Camargo made no compromises in the rigor of his research. He took the time and effort necessary to complete large and comprehensive contributions, including the artistic masterpiece on the nest architecture of Partamona (Camargo & Pedro 2003). The study of Partamona began much earlier and showcases the care Camargo took in compiling all the facts before publishing a study; the yellow species of the genus were the subject of Camargo's Master's thesis presented 25 years earlier under the supervision of Padre Jesus S. Moure at the Universidade Federal do Parana (published as Camargo 1980). The 2003 study was remarkable in integrating field observations with morphology, biogeography and behavior. Camargo himself often highlighted that research as an example of the importance of studying insects in the field in addition to museum studies. Partamona species are notoriously difficult to separate based on their external morphology alone. However, Camargo demonstrated that the nest architecture of each species often provided reliable characters for their separation and could be used as an extended morphological dataset to compensate for obscured characters in worn specimens or for characters too microscopic for the untrained eye. Of several earlier attempts to formulate a hypothesis on the historical biogeography of the Amazon Basin (e.g., Camargo & Moure 1994; Camargo & Moure 1996), the Partamona study included the best documented example, which delimited species ranges to specific regions and proposed areas of ancestral diversification.

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Although Camargo published close to 90 scientific productions, much of Camargo's immense knowledge remains unpublished. Many taxonomic revisions were ongoing at the time of his death, and it will be up to future curators of the collection to continue research based on his valuable material. Dr. Silvia Pedro, who collaborated with Camargo for more than two decades, is currently the curator of the collection and completing their last joint manuscripts. I personally will miss Camargo's ideas and discussions. He was an exemplary scholar with a strong, albeit educated, opinion about most topics in the biological sciences, and always welcomed any discussion in his office sipping strong Brazilian coffee or over a typical Brazilian meal in one of his favorite churrascarias.--Claus Rasmussen, Department of Biological Sciences, University of Aarhus, Nv Munkegade 116, DK-8000 Arhus C Denmark, alrunen@yahoo.com.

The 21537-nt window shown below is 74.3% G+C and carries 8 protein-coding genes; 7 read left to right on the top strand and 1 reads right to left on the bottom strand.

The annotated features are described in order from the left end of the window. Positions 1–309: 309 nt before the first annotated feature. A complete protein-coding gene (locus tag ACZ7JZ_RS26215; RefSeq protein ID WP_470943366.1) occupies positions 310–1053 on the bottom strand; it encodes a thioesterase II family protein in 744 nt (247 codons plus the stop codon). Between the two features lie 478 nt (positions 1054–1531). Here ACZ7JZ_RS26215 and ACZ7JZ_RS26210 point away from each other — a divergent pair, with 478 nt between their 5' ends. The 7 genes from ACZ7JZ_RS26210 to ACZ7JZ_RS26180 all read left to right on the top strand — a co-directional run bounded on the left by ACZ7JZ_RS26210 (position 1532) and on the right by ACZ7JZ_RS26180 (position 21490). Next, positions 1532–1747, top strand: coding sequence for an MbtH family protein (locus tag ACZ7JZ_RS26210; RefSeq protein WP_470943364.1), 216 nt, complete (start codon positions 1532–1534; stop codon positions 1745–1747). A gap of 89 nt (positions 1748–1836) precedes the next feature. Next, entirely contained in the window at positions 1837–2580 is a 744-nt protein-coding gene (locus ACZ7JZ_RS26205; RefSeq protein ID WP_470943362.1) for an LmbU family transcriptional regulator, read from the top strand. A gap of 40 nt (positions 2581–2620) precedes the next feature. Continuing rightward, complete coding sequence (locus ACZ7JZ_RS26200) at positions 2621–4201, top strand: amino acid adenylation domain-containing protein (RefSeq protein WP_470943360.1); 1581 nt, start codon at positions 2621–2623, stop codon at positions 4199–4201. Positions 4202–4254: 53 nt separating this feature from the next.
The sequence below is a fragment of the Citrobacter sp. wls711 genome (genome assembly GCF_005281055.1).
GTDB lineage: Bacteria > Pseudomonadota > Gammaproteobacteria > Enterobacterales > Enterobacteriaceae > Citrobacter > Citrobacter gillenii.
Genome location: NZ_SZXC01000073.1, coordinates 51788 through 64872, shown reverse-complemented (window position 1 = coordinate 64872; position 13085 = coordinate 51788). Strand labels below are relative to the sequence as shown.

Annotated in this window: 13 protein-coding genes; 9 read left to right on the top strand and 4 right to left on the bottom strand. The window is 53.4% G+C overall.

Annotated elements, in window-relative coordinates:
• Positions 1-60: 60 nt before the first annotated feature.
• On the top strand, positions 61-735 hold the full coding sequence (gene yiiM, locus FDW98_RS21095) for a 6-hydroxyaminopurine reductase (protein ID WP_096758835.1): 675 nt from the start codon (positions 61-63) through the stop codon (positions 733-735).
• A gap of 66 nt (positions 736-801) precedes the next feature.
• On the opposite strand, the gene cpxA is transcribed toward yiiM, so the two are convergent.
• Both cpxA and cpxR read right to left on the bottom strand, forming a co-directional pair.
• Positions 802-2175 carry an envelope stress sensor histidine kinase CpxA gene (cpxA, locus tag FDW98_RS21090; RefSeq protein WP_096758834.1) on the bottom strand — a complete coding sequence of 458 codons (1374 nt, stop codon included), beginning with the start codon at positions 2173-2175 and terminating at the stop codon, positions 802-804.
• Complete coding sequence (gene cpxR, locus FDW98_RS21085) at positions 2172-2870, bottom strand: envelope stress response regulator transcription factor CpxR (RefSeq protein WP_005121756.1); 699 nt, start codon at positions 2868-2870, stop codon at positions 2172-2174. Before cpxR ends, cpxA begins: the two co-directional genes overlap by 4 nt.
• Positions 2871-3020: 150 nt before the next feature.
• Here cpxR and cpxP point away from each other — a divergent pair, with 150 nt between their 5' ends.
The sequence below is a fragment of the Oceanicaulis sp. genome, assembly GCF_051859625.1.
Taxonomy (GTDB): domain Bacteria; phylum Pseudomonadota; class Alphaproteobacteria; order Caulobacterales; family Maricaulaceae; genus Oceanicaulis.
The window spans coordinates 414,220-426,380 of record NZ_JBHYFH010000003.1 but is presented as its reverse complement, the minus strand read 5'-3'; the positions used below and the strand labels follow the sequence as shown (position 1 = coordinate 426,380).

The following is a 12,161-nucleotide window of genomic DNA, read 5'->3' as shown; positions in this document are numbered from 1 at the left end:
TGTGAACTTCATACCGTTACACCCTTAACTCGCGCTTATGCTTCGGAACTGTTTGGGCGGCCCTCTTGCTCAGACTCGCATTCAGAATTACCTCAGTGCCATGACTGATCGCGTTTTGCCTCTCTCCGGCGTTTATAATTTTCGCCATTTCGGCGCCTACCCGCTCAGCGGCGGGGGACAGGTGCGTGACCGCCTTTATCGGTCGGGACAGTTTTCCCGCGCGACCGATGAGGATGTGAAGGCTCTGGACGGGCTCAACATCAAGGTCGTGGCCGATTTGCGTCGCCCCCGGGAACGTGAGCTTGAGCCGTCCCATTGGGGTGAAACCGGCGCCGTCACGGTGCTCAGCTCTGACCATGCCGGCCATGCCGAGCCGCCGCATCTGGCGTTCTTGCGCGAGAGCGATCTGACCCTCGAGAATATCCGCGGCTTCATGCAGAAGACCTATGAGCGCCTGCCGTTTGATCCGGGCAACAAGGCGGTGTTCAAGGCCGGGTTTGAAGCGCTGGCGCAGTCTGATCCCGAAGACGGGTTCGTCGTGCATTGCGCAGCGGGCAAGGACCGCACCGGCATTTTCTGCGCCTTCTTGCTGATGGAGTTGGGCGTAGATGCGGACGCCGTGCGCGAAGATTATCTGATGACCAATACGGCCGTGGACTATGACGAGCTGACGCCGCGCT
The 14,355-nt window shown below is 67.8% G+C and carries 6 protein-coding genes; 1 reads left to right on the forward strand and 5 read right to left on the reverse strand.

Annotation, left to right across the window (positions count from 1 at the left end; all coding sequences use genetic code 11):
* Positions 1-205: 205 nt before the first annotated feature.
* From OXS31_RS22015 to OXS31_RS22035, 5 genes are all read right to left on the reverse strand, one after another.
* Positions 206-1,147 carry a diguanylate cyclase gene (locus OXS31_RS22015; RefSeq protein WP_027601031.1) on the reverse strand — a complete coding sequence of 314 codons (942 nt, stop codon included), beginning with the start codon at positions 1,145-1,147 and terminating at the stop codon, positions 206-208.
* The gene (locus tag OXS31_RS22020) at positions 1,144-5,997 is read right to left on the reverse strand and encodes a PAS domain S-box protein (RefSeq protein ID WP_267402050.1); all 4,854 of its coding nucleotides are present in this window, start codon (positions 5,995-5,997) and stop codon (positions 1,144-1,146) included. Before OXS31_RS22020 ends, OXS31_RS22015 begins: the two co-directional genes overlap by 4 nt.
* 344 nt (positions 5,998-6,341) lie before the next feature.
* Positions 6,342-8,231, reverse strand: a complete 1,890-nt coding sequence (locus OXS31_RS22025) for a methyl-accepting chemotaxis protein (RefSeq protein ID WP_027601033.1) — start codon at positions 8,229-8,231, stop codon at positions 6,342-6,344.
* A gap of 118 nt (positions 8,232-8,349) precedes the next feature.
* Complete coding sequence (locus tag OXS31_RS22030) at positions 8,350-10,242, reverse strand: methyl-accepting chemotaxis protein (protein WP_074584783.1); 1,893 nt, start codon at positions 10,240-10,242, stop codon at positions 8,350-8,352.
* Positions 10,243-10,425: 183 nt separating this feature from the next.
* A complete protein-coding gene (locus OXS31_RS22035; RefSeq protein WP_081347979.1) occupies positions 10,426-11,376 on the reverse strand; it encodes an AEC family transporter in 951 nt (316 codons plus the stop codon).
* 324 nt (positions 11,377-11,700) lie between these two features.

Received 31 December 2009; accepted 25 January 2010

SELECTED REFERENCES OF CAMARGO

Camargo, J. M. F. 1980. O grupo Partamona (Partamona) testacea (Klug): suas especies, distribuicao e diferenciacao geografica (Meliponinae, Apidae). Acta Amazonica 10:1-175.

Camargo, J. M. F. and J. S. Moure. 1994. Meliponinae neotropicais: os generos Paratrigona Schwarz, 1938 e Aparatrigona Moure, 1951 (Hymenoptera, Apidae). Arquivos de Zoologia 32: 33-109.

Camargo, J. M. F. and J. S. Moure. 1996. Meliponini neotropicais: o genero Geotrigona Moure, 1943 (Apinae, Apidae, Hymenoptera), corn especial referencia a filogenia e biogeografia. Arquivos de Zoologia 33:95-161.

Camargo, J. M. F. and S. R. M. Pedro. 2003. Meliponini neotropicais: o genero Partamona Schwarz, 1939 (Hymenoptera, Apidae, Apinae)--bionomia e biogeografia. Revista Brasileira de Entomologia 47:311-372.

Kerr, W. E., S. F. Sakagami, R. Zucchi, V. Portugal-Araujo and J. M. F. Camargo. 1967. Observacoes sobre a arquitetura dos ninhos e comportamento de algumas especies de abelhas sem ferrao das vizinhacas de Manaus, Amazonas (Hymenoptera, Apoidea). Atas do Simposio Sobre a Biota Amazonica, Zoologia 5: 255-309.
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Publication:Entomologica Americana
Article Type:In memoriam
Geographic Code:3BRAZ
Date:Jan 1, 2010
Words:1066